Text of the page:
Let's briefly cover what happens with this energy as you run.  When your foot makes contact with the ground, you naturally pronate and your arch stores some of this energy.  Your achille's tendon is also put on stretch and stores much more energy as your body comes over the top of your foot.  If anything blocks this storage of energy (such as shoes blocking the natural pronation of the foot or a cushioned shoe attenuating the shock), you essentially lose a certain percentage of free energy (ballpark in the research is at least 35% but I believe it is likely more).  This means that your muscles have to actively make up for any energy you didn't store and release.  Running then becomes entirely an active muscle activity instead of one that uses elasticity and spring.

So take every shoe manufacturer advertisement in magazines where they talk about spring, or return of energy, or smooth ride, or whatever it is they're saying this week...and do the world a favor, rip it out of the magazine and dispose of it promptly.

I can't even...

I agree with your headline statement but not with the rest of the article.
I especially love when they use scientific graphs to mislead the public.

This is quite ironic as this is exactly what your body can do naturally.

Can you tell me what shoe you can buy on the market that is self-healing, connects to your brain, provides real-time feedback, adjusts the degree of pronation, stride length, foot strike, shock absorption, and spring perfectly to your body with each step?  The truth is, our own body is well-equipped with its own arsenal of elastic mechanisms which are perfectly designed to help you run as efficiently as possible.  You just have to learn how to operate the machinery.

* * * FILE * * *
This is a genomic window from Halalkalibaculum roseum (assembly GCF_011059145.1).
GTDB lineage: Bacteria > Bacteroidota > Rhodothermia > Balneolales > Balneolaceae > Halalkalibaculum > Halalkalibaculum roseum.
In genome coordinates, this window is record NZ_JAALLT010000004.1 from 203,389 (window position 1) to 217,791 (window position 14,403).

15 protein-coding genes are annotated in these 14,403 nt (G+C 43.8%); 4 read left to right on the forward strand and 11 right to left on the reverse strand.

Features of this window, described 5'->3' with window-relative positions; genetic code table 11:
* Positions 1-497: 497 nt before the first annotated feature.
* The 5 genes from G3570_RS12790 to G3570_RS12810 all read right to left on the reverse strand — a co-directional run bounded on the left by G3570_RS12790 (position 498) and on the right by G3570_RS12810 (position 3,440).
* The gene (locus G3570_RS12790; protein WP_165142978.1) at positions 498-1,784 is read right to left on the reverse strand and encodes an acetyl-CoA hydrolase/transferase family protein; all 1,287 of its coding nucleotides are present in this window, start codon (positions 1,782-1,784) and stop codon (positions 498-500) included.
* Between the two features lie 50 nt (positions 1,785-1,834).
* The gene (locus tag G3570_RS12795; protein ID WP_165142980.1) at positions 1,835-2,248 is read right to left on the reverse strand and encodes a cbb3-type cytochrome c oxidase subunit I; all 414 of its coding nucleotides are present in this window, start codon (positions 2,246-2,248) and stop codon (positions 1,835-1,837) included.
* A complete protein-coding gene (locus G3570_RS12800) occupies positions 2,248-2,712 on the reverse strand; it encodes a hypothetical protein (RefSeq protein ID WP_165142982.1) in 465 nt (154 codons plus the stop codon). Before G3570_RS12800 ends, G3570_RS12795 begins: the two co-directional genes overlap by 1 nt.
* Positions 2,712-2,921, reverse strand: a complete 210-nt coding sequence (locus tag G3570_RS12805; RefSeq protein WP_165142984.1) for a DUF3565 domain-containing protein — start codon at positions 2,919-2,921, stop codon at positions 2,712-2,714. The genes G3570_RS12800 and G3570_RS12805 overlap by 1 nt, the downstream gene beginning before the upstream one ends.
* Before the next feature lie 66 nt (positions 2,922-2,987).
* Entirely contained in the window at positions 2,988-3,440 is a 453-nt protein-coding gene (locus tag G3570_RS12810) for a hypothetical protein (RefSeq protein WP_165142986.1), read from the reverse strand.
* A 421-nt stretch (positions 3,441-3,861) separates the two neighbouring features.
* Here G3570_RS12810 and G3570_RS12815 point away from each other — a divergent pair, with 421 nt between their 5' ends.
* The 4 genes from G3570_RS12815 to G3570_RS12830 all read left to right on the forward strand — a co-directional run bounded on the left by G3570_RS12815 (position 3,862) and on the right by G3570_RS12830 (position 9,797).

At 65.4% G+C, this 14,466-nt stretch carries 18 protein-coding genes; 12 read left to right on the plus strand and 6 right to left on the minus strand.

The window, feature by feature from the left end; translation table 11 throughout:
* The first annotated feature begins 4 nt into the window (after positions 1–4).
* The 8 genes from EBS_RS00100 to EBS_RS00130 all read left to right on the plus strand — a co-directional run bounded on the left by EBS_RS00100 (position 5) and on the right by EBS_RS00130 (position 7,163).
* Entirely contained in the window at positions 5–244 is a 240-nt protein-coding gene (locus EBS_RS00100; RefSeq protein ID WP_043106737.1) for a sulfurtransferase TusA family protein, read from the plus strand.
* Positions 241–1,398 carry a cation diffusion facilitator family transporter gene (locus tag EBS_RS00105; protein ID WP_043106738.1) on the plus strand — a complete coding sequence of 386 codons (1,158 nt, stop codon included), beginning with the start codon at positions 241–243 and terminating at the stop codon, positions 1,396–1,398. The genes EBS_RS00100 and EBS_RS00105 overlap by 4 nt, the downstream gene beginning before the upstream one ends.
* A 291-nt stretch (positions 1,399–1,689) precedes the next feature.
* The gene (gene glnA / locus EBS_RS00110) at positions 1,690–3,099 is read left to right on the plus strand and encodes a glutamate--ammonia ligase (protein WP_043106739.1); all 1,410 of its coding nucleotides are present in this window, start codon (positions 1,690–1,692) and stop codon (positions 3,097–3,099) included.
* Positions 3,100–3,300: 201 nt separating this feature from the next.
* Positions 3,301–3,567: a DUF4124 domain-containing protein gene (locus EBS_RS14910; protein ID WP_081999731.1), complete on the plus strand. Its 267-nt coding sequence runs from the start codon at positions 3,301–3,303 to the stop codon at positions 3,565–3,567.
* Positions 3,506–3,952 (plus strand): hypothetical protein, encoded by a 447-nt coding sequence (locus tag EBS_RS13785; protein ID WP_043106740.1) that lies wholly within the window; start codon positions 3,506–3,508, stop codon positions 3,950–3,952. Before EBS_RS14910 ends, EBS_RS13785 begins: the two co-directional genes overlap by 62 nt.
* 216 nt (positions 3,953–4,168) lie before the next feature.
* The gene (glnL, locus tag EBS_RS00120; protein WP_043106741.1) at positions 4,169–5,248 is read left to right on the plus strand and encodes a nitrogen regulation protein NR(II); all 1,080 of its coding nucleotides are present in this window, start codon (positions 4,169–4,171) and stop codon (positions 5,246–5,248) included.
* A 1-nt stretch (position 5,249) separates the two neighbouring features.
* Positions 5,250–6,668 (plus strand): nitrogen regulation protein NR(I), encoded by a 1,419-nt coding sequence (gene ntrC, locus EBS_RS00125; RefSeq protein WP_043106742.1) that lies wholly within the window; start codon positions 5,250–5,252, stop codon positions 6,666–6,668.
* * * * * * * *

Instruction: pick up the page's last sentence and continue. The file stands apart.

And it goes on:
Look at almost any great runner and you'll see their movements are fluid and springy.  Unfortunately most runners have lost this spring mechanism because of disuse (namely poor footwear and minimal time spent barefoot).  And frankly if this has happened to you I can't blame you for getting the situation quite confused, we just looked at the misleading advertising.  The truth is, you can retrain your spring with time and attention.  Following a progressive plan and listening to your body can ultimately allow you to ween yourself from over-protection and back into a springy gait.  Use the tips below and give your body plenty of time to gradually strengthen and learn better movement patterns.
- Spend more time barefoot.  Go on short walks (hard, clean surfaces like a sidewalk) and carry your shoes.  When your feet get tired, put your shoes back on and walk home.  Do this every other day and try to walk a little further each time.  If your feet are too sensitive for this, start with walking in sand (Home Depot and Lowes sell play sand for about $3 a bag) and progress to the sidewalk when able.
 - Transition to minimalist shoes in your daily life (for work and leisure).
- Use these self mobilization methods on yourself to improve your ankle and foot flexibility.  If you've worn over-supportive footwear for any period of time, you likely have stiffness in your feet and ankles that needs to be corrected.  If you don't pay any attention to this, injury may come knocking and you'll tell everyone that barefoot movement causes injuries.  Don't do that.
- Slowly transition your workouts and running to barefoot/minimal shoes.  As a general rule of thumb, you can stay out of trouble by never running two days in a row barefoot or in your minimal shoes.  Wear your traditional shoes on the opposite days and try to maintain good running technique or rest completely from running.  If you're like me and you started from scratch, start day one by jogging 100-meters slowly.  Add 100-meters or so each time you run (every other day), but only if your feet aren't too sore.  You can stay at a given distance as long as you want to ensure your body is adapting safely.  Don't run back-to-back days barefoot for at least 3 months.  Patience grasshopper.
- Running drills/plyometrics (performed intelligently) will improve the natural spring mechanism.